Autophagy is a degradative pathway conserved among all eukaryotic cells, and is responsible for the turnover of damaged organelles and long-lived proteins. The primary morphological feature of autophagy is the sequestration of cargo within a double-membrane cytosolic vesicle called an autophagosome. More than 25 AuTophaGy-related (ATG) genes that are essential for autophagy have been identified from the yeast Saccharomyces cerevisiae. Despite the identification and characterization of Atg proteins, it remains a mystery how the double-membrane vesicle is made, what the membrane source(s) are, and how the lipid is transported to the forming vesicle. Among Atg proteins, Atg9 was the only characterized transmembrane protein required for the formation of double-membrane vesicles. Evidence has been obtained in yeast and mammalian cells for Atg9 cycling between different peripheral compartments and the phagophore assembly site/pre-autophagosomal structure (PAS), the proposed site of organization for autophagosome formation. This cycling feature makes Atg9 a potential membrane carrier to deliver lipids that are used in the vesicle formation process.2 Recently, in our lab we characterized a second transmembrane protein, Atg27. The unique localization and cycling features of Atg27 suggest the involvement of the Golgi complex in the autophagy pathway. In this addendum, we discuss the trafficking of Atg27 in yeast and compare it with that of Atg9, and consider the possible meaning of Atg27 Golgi localization.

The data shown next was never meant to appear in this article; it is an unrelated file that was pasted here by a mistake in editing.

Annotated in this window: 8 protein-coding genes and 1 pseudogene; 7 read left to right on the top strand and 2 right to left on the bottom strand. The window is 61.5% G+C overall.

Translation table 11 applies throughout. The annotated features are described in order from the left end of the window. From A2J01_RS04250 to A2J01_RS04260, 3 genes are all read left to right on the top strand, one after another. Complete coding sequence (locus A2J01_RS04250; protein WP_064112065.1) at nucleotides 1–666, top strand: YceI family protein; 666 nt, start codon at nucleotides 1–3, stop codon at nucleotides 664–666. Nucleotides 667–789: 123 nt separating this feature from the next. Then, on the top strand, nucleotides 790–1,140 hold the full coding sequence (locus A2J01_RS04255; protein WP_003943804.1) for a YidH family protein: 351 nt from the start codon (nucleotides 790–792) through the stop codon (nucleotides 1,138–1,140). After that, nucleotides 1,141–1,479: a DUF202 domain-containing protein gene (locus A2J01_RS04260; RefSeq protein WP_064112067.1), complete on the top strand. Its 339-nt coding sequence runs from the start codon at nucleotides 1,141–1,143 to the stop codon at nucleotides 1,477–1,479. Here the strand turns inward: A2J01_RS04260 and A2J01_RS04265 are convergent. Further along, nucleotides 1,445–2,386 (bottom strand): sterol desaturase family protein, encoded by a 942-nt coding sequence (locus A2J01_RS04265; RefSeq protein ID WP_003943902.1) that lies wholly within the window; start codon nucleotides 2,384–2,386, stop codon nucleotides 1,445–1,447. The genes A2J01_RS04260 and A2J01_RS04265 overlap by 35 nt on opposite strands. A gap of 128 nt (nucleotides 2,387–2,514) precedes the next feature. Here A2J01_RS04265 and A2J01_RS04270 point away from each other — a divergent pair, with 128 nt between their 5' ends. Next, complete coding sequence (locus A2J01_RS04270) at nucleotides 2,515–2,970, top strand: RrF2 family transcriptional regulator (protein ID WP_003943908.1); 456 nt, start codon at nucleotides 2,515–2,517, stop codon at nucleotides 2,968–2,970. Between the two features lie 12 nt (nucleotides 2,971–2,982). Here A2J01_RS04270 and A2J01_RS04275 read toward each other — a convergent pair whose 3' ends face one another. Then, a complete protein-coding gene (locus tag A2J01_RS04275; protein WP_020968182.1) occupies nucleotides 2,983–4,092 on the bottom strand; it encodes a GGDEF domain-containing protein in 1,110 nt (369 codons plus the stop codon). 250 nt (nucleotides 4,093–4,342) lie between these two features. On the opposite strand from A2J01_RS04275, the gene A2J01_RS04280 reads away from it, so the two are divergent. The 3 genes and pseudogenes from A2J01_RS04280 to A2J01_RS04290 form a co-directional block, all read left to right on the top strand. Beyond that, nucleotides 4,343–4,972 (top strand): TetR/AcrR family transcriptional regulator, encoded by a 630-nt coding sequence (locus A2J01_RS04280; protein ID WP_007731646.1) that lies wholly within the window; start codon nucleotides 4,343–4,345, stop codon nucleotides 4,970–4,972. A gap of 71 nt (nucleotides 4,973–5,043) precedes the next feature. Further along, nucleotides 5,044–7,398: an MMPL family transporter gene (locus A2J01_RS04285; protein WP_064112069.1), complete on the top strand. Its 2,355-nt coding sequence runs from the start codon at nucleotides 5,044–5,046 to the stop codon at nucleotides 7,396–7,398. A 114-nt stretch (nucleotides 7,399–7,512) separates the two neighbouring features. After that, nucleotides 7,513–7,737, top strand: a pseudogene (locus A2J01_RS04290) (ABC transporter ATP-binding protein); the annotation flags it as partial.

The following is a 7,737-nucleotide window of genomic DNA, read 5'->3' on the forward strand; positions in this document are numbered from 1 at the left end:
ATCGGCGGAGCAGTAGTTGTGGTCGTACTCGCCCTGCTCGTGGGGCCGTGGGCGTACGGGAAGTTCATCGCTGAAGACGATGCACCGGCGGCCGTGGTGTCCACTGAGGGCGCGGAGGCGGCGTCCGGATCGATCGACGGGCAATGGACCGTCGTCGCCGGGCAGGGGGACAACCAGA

Atg27 is Required for Autophagy-Dependent Cycling of Atg9
W.-L. Yen, J.E. Legakis, U. Nair and D.J. Klionsky
Mol Biol Cell 2006; In press